GLAAD, the media monitoring organization that advocates for proper treatment and representation for LGBTQ+ people in media, is now calling upon the media for increased and more accurate coverage of violence against transgender people, especially women of color.
After the death of Christa Leigh Steele-Knudslien, the first transgender casualty of 2018 and a victim of domestic abuse, GLAAD released a statement on their website elucidating both their mission and expectations for the media’s coverage of transgender murders:
“[GLAAD is calling on the media to] report on the brutal violence perpetrated against transgender people, particularly transgender women of color. With violence against transgender people at an all-time high and rising, national media coverage is severely lacking.”
The statement continues: “The media must do a better job of reporting these murders and bringing needed attention to a community under vicious and violent attack.
In order for people to be aware of the horrific violence affecting the community, the public needs to know it is happening. The media has a responsibility to communicate about the deadly realities faced by transgender people.”
In addition to the necessity of increased reporting of violence against transgender people, GLAAD is also making clear that media outlets must respect the victims by using proper pronouns and names:
“Respect and use the lived identity, name, and pronoun of the victim. Report on each victim with dignity and respect, portraying them as a person, not just a statistic.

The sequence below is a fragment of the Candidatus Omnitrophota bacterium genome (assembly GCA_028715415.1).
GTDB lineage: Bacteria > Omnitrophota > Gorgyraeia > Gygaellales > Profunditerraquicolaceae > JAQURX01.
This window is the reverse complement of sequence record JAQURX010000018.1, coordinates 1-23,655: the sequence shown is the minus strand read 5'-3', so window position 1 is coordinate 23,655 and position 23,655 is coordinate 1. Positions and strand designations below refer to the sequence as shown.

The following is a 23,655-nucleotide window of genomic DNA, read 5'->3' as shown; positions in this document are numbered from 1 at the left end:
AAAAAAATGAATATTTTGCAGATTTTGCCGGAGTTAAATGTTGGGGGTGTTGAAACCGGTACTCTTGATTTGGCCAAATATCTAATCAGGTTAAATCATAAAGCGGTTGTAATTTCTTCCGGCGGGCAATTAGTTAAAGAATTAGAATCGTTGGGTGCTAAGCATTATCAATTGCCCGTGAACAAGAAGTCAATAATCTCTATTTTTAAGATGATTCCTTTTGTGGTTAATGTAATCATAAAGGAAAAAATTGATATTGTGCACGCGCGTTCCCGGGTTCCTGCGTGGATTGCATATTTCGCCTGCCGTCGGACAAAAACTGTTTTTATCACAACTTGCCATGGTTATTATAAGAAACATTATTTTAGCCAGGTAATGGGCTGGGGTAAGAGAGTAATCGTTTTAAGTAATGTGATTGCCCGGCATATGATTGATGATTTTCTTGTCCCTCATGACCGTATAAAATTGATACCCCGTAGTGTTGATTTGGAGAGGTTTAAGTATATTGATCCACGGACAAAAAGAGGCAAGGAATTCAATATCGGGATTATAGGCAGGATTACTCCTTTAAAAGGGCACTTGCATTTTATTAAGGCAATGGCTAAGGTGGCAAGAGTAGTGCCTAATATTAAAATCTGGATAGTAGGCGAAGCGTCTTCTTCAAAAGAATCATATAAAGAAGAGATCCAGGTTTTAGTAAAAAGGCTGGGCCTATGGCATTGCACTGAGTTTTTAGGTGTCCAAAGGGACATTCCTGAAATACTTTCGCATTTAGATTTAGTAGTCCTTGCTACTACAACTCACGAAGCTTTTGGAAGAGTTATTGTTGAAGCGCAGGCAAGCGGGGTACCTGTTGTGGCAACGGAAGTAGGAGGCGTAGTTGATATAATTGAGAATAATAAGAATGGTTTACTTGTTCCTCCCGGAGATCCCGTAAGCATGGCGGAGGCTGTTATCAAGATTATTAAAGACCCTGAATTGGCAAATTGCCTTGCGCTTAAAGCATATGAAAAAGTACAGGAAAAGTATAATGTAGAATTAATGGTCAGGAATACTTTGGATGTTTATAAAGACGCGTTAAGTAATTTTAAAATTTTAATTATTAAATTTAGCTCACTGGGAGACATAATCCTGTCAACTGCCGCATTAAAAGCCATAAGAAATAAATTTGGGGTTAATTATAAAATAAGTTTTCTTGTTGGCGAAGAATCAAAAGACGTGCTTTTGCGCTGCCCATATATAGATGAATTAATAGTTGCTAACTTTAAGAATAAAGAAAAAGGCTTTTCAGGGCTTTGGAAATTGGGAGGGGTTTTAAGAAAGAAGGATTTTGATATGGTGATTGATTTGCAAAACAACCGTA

Disregarding the victim’s gender identity and misgendering them in news reports adds further insult to injury, compounding the tragedy by invalidating who the victims were.”
For guidelines on properly and respectfully reporting on transgender people, GLAAD offers their guides entitled “GLAAD’s Doubly Victimized: Reporting on Transgender Victims of Crime” as well as “GLAAD’s Media Reference Guide.” GLAAD also directs readers to contact them if they see a news story “which misgenders a transgender victim and/or publishes details about their personal life irrelevant to their murder,” at the email address firstname.lastname@example.org.
GLAAD reported that in 2017, 26 transgender people were killed in the United States and nearly all of the victims were transgender women of color. The organization cites that this due in part to transgender women living “at the dangerous intersections of transphobia, racism, sexism, and criminalization which often lead to high rates of poverty, unemployment, and homelessness.”
So far, GLAAD has posted the names of two known transgender women who have been murdered in 2018; Christa Leigh Steele-Knudslien, 42, who was killed on January 5 in North Adams, Massachusetts and Viccky Gutierrez, who was killed on January 10 in Los Angeles, California.
To learn more about individual transgender victims of violence, more information can be found at https://mic.com/unerased.